Tests for gestational diabetes are taking place too late, according to researchers at the University of Cambridge.
Most screening for gestational diabetes – which develops when blood glucose levels rise too high in pregnant women – takes place at 28 weeks.
The Cambridge team studied 4,609 pregnant women at 28 weeks and found that the foetus was already affected in the 4.2 per cent who were then diagnosed with gestational diabetes.
Gestational diabetes can increase the likelihood of an abnormally large baby, which can be difficult to deliver. This heightens the risk of complications during childbirth, such as bone fractures and stillbirth.
“Our study suggests that the babies of women subsequently diagnosed with gestational diabetes are already abnormally large by the time their mothers are tested for the disease,” said lead author Dr Ulla Sovio.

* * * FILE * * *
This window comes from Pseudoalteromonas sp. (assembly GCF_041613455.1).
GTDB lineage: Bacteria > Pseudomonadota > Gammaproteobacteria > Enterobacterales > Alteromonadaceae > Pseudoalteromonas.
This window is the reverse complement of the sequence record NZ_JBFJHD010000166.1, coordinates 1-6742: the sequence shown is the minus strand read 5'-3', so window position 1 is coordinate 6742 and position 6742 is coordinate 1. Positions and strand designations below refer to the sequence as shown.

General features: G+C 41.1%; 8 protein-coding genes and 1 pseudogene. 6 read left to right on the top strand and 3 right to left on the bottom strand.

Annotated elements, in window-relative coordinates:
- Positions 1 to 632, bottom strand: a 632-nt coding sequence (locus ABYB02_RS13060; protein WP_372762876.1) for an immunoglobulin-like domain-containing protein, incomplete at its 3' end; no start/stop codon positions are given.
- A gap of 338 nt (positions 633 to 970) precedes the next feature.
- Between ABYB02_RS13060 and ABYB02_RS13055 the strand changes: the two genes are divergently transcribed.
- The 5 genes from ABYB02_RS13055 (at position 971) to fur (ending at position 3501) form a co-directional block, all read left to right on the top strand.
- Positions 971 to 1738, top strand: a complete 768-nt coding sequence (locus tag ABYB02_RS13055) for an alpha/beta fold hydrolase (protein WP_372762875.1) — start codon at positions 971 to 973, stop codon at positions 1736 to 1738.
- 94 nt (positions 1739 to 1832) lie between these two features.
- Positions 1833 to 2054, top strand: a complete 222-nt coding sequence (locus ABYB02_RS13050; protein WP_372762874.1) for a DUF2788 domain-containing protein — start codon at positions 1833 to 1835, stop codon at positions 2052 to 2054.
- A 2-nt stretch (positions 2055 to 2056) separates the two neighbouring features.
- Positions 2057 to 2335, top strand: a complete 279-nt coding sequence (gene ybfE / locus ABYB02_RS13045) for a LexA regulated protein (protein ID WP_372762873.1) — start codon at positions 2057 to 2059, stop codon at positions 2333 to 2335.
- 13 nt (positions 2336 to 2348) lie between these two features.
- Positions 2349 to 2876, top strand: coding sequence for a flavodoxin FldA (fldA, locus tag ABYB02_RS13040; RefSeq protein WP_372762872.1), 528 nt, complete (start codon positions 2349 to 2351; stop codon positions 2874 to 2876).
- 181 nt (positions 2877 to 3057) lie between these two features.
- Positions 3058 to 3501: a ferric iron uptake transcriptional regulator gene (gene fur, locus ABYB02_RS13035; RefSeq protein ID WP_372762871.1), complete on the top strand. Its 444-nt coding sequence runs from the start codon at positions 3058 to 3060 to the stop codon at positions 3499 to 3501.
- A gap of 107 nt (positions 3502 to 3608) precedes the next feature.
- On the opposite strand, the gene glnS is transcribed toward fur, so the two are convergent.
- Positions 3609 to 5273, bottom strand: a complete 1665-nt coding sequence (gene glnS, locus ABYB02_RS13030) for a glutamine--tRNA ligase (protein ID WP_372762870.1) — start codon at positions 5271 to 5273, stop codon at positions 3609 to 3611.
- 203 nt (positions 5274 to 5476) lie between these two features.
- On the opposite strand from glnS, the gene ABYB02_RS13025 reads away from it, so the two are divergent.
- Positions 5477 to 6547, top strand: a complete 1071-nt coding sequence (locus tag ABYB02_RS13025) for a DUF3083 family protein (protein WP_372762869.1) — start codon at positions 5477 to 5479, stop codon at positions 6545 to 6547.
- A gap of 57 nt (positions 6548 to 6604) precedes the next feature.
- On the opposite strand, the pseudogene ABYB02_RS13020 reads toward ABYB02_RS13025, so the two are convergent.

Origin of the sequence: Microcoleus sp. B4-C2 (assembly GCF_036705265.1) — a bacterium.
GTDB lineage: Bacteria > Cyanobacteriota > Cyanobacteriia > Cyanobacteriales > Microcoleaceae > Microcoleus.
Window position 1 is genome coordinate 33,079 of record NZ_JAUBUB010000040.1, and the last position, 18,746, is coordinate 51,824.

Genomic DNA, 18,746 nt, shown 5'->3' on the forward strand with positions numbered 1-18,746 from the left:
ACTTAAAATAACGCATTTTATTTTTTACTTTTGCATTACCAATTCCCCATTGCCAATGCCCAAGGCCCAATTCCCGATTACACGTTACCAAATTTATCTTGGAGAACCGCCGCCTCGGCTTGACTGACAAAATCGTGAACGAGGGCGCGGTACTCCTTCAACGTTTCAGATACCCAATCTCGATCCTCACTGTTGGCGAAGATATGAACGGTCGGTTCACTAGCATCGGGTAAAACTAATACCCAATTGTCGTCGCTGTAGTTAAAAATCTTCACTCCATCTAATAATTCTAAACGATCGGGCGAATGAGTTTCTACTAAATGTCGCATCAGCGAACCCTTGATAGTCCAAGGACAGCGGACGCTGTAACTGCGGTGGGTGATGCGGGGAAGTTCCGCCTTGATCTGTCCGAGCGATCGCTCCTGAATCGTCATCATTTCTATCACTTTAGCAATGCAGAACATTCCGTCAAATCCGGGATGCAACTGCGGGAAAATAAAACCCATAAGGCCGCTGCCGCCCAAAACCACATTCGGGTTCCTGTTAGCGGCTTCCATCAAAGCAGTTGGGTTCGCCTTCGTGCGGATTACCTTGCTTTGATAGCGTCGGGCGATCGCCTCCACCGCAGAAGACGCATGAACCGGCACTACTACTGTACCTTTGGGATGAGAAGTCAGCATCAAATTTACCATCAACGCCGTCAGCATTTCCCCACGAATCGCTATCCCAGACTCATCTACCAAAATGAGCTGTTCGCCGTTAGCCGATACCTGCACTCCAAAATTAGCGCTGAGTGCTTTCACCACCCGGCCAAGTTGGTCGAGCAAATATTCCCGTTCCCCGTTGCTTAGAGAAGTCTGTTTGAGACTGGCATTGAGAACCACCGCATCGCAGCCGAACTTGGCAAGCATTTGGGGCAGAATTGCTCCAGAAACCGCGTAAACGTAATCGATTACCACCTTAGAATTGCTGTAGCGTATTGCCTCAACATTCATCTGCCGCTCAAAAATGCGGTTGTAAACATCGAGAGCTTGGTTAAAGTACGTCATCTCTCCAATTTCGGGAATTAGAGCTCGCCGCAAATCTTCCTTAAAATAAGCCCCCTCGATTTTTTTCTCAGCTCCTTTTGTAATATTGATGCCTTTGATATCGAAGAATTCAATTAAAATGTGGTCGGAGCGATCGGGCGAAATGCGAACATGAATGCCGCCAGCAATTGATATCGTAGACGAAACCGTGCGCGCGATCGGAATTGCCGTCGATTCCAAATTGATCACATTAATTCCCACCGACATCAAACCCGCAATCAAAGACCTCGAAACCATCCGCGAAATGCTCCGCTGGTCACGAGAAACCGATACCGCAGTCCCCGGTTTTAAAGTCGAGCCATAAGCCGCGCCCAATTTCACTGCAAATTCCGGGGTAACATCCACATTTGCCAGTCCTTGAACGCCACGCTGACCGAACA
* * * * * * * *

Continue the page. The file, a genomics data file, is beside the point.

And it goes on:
Women who tested positive for gestational diabetes at 28 weeks were twice as likely as mothers without the condition to have an abnormally large foetus. Obese mothers with gestational diabetes were five times more likely.
Gestational diabetes can increase the risk of mother and child developing type 2 diabetes later in life, and researchers have called for earlier screening to improve short and long term outcomes for women and children.
Professor Gordon Smith, a researcher in the study, told BBC News: “The recommendations are that screening should take place at some point between 24 and 28 weeks, but in practice a lot screen at 28 weeks.
“Our findings indicate that it should be brought forward to 24 weeks and that would still be consistent with existing guidelines. And we should possibly be doing a second, earlier, screening test for early onset of the disease – but that needs further research.”
The study appears in the online journal Diabetes Care.

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